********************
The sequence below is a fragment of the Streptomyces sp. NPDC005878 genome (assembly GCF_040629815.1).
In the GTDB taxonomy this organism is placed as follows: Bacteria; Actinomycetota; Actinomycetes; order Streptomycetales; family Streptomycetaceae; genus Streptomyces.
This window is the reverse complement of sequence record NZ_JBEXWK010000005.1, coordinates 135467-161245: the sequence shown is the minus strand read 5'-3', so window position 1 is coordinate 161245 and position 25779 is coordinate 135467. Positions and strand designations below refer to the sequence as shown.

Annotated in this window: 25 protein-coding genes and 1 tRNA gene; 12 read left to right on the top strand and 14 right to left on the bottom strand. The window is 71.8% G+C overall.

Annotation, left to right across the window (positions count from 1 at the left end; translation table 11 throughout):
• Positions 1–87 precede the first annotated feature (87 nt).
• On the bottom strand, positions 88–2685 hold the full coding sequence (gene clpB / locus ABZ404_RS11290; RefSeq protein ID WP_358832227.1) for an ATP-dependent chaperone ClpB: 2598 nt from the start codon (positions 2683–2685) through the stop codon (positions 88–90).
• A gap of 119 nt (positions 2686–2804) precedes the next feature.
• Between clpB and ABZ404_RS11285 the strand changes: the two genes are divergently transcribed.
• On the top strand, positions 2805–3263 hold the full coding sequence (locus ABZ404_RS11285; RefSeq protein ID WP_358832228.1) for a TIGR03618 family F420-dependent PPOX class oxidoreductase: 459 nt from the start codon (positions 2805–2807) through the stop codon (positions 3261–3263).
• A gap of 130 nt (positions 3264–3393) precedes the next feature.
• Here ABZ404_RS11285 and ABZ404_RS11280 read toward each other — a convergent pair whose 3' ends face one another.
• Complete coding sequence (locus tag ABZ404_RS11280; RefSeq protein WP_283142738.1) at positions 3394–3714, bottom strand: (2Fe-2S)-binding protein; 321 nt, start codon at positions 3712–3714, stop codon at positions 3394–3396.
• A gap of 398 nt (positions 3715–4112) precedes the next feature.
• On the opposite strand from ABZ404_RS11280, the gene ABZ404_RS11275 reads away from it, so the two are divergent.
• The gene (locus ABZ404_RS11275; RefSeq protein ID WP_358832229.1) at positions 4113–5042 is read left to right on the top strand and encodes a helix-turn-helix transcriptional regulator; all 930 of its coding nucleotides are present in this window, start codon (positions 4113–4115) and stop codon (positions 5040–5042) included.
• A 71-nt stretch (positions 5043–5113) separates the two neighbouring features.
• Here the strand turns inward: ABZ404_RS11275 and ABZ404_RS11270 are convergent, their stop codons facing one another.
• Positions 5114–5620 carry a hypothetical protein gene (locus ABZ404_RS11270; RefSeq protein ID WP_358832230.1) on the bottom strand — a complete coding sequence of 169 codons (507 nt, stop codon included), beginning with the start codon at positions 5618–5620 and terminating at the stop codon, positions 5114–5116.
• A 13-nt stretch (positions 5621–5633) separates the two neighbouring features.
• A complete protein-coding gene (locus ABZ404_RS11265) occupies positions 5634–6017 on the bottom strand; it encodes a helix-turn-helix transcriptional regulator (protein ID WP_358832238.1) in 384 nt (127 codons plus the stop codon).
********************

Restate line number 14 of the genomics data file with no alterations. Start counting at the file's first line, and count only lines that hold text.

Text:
• A gap of 398 nt (positions 3715–4112) precedes the next feature.